We got a cat, but she was broken.
We got her last summer, from a shelter. She was a young, playful kitty who emerged from her cat carrier and immediately clawed the carpet. She previously had been named "Puma," but we thought that was a dumb name and rechristened her "Kiki." She was a feisty cat. We called her "Fight Cat."
A person at the shelter said that someone had previously adopted her but then returned her because she was "acting weird."
She seemed fine to us, at least for a while.
Then she started mewing a lot. She started rubbing a lot. She demanded to be picked up and carried around a lot. We called her "Love Cat."
She ran from window to window, howling at invisible beings outside, a lot.
She wasn't acting weird, she was in heat.
This was odd, because she had been spayed. The adoption fee included payment for the spaying, and the surgical scar on her belly was clear to see. Uh oh, they missed something.
"That rarely ever happens," said the vet.
"Well it did. You might have missed a bit," I said. They took a blood sample. Yup, high estrogen.
"We can operate again."
We hesitated. We did not want our cat sliced open again, and she had gone out of heat. She was back to "Fight Cat."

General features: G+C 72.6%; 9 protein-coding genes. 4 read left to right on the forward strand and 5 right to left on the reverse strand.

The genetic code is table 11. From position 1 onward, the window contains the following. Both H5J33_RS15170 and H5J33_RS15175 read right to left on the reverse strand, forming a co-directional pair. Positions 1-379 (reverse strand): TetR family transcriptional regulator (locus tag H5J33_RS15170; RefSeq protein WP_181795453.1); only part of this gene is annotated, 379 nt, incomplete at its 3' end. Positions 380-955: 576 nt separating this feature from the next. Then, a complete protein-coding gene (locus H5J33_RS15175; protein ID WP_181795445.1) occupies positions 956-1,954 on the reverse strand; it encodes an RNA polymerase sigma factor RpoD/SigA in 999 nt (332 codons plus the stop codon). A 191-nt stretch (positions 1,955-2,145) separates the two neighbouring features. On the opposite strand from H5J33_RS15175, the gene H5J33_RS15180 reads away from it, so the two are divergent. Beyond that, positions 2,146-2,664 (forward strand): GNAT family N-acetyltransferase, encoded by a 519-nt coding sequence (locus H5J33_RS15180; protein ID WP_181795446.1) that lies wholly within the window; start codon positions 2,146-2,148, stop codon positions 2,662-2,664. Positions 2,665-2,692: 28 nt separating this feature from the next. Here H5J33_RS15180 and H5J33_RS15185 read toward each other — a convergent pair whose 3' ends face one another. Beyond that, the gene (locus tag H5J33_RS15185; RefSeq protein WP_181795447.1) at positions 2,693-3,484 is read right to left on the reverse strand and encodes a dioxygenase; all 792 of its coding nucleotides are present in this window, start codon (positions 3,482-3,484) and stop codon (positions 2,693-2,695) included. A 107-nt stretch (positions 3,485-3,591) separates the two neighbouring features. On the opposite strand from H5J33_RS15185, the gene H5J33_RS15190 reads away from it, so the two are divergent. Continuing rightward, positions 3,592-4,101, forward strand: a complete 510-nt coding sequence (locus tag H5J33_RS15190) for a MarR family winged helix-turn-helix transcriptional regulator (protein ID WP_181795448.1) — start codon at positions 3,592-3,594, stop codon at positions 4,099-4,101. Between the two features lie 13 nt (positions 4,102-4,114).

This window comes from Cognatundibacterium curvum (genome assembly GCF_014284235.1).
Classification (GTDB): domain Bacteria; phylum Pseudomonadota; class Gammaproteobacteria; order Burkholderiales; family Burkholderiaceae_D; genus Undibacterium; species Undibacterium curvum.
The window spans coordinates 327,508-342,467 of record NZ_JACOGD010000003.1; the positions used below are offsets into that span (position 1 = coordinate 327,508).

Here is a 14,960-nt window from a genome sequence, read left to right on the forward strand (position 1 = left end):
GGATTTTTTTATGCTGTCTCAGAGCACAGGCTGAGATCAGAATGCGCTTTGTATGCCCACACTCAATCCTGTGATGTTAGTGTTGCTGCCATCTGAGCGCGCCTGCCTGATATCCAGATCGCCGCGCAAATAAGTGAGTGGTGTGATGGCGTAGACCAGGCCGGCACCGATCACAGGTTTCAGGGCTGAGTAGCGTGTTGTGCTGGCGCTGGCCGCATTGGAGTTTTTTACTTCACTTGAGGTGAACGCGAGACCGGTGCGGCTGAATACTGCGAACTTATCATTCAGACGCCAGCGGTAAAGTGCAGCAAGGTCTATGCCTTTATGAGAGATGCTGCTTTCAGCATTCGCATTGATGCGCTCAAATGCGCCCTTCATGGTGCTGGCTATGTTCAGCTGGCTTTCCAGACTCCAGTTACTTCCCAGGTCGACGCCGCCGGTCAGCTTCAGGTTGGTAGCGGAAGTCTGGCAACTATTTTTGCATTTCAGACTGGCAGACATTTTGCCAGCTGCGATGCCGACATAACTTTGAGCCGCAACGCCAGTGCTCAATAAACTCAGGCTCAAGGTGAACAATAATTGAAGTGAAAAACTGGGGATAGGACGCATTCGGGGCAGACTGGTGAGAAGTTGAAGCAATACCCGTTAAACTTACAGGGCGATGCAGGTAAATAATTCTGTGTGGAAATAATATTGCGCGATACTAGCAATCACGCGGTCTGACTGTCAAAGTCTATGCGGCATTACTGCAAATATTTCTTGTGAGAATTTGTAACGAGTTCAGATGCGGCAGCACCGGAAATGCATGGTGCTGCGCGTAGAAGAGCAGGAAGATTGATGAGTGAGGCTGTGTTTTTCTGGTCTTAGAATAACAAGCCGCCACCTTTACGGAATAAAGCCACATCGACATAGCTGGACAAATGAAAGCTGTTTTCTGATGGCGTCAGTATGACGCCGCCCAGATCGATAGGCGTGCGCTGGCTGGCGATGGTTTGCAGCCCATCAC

Over the next few months, she cycled between Fight Cat and Love Cat about every three weeks.
Then the days began lengthening, and it was more Love than Fight, which sounds okay except that the "lovin" started including all-night howling, which sounded terrifyingly like a woman screaming "Oh-noooooo!" twenty times in a row, and it also included spraying, peeing all over the place, mostly near windows and doorways. She seemed desperately unhappy.
We took her back to the vet and they did "exploratory" surgery. A small amount of ovarian tissue was found attached to the omentum. Apparently it had been left behind in the abdominal cavity after the initial spaying, had found a new home and kept doing what it was programmed to do.
So Kiki the kitty now has a shaved belly and a fresh scar.
We have a cat, and now she's fixed.